In May of 2006, veteran Sun staffer Mark Bonokoski wrote a column about Paul's campaign for mayor.

"Thirty-four years ago, long before the young murder victims and gangbangers in this city were born, Paul Rimstead, this newspaper's most notorious columnist, and the franchise player of his day, decided to add his name to the ballot for mayor - his decision to run initially based on the city politicians of the day brazenly voting themselves a huge pay increase without first taking the pulse of the people. Sound familiar?

"What began as a lark, however, soon began to take on a more serious tone within Rimstead's inner-self," Mark wrote. "Rimmer, in fact, had a lot to say as his protest campaign ramped up. And, although he was a long shot at best, and totally ignored by the mainstream media, a great many of the words he wrote back in that 1972 election campaign seem both wise and prophetic today."

Paul, 37 at the time, finished fourth in the election, with 7,807 votes, and retired from politics. David Crombie became mayor. Life's comfort zone for Paul throughout the remainder of the 1970s: booze, a typewriter, an audience and his lady.

His doctors, unfortunately, were accurate in 1980 when they told Paul he would die a premature death from cirrhosis of the liver if he didn't stop drinking immediately.

Actually, the day he was told "you can not drink again for the rest of your life" was Feb. 11, 1980 - his 45th birthday.

In the first chapter of his first book, Cocktails & Jockstraps, published later the same year, Paul wrote: "Dr. Jim Bailey, the liver specialist, explained it quite simply. If I continued drinking the way I had - in excess of 26 ounces of whisky a day for 25 years - I would die. I might live seven more years, but no longer and quite possibly not even that long."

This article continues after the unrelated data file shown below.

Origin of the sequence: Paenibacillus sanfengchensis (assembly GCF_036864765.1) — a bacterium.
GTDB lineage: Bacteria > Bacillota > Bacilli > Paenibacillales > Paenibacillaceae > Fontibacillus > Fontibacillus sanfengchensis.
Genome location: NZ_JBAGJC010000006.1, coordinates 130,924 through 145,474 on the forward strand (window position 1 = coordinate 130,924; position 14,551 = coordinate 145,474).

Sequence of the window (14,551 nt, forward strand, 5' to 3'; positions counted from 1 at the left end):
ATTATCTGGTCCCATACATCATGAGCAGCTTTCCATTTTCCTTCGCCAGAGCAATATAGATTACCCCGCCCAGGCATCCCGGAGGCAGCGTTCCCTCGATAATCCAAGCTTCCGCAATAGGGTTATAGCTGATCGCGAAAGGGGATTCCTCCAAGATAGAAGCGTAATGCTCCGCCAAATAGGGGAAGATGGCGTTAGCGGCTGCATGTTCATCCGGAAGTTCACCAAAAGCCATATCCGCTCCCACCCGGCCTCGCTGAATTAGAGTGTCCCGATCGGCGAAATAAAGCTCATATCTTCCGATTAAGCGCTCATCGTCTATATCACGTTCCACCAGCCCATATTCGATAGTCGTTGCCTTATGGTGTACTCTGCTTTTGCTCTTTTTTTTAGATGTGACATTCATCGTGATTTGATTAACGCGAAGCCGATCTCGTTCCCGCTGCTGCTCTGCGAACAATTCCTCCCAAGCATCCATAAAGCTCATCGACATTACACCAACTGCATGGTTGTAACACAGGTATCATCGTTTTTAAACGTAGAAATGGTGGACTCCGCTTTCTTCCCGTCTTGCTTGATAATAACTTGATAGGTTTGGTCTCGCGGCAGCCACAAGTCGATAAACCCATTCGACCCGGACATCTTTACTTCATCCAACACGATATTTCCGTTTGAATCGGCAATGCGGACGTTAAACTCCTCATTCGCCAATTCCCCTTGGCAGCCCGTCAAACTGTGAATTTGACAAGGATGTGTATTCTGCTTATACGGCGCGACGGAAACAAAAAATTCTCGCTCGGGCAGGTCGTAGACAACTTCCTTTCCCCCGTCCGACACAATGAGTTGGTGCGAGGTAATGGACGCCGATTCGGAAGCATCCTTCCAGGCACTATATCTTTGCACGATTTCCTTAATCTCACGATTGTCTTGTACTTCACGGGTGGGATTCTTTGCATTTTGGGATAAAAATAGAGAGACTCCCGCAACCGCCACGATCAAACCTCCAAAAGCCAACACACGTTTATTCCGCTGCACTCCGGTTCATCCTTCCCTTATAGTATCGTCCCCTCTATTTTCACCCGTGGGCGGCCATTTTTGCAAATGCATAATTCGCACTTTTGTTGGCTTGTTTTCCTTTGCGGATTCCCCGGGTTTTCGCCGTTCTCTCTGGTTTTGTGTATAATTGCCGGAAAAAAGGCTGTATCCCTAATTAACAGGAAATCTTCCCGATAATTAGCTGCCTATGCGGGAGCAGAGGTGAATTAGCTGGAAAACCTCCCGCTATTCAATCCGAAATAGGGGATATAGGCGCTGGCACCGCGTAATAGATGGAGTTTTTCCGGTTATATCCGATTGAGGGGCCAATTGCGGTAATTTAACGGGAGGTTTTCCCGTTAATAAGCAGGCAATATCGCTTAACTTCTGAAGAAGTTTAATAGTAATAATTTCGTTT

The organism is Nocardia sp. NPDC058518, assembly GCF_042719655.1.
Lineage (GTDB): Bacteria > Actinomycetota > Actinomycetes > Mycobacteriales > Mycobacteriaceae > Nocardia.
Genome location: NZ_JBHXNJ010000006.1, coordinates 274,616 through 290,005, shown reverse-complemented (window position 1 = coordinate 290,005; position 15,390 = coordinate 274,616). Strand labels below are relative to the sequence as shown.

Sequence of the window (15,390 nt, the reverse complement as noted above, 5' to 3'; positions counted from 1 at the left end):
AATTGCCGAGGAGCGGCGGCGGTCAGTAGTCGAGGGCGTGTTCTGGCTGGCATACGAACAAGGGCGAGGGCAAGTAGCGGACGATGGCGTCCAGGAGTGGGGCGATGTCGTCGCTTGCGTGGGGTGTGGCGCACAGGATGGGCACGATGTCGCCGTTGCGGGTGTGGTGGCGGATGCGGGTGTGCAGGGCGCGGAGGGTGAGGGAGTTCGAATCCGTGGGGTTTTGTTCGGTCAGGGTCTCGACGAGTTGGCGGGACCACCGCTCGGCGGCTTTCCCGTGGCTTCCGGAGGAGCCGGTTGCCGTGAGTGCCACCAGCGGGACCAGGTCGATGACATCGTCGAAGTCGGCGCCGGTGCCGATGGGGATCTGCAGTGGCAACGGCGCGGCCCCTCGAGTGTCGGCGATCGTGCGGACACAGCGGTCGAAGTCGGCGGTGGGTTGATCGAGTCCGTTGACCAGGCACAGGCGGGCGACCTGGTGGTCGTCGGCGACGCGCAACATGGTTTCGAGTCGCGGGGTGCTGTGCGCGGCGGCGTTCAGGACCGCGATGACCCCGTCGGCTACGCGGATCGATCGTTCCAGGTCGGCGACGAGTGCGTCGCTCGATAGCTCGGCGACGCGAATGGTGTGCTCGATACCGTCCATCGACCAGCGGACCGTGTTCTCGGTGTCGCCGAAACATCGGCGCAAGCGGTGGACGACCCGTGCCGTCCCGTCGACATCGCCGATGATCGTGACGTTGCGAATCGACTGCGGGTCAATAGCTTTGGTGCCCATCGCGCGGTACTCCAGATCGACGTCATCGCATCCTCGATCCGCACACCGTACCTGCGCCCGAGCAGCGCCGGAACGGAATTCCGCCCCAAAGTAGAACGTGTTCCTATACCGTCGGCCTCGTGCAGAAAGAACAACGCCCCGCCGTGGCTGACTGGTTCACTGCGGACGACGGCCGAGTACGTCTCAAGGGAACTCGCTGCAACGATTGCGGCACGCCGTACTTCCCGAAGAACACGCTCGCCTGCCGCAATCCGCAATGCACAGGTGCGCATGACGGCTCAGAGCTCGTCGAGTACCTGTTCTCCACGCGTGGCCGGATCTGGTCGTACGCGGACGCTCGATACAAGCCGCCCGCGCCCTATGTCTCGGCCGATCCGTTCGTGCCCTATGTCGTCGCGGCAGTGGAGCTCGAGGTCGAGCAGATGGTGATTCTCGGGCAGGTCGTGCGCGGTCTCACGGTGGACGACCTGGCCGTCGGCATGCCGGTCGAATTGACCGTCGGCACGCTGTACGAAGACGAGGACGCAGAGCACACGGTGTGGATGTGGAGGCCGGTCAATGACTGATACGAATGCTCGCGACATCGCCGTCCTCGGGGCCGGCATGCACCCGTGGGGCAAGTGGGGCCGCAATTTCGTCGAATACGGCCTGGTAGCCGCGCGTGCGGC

Paul said he told the doctors he would try a life of sobriety "but I did reserve the right to make a choice if I don't like it. I told the doctors that if I was absolutely bored and unable to cope, I would start drinking again and enjoy two or three good years instead of twenty boring ones."

Paul did try. He quit cold turkey, without going to Alcoholics Anonymous.

In the final chapter of Cocktails & Jockstraps, an entry dated July 11, 1980, he wrote about being sober for six months. Reading between the lines, you could sense the inevitable, that he missed the booze too much to make sobriety a lifetime commitment.

He wrote: ". . . it isn't very difficult to stop drinking when you consider my alternative. As somebody once said, nothing is as bad as dying. I'm still against my abstinence. Nobody ever loved booze more than me. I still use a tone of reverence in my voice when I mention scotch, Cointreau, or any of those other joys of life."

In the end, Paul opted to make his exit as a drinker, writing Sun columns from Florida and working on a couple of books. He told friends and colleagues he just couldn't write his style of writing while sober.

It was painful for friends and Sun staffers to see him drink again and approach the inevitable.

Les Pyette, a Toronto Sun city editor in the 1970s and later publisher, vividly remembers Paul's final days in Florida.

"When Rimmer was near the end, Toronto Sun publisher and CEO, the legendary Doug Creighton, who was the champ of all human rights, especially his own staff, asked me and Joanne Richard to fly to Florida and be with Rimmer and his wife," Les told TSF.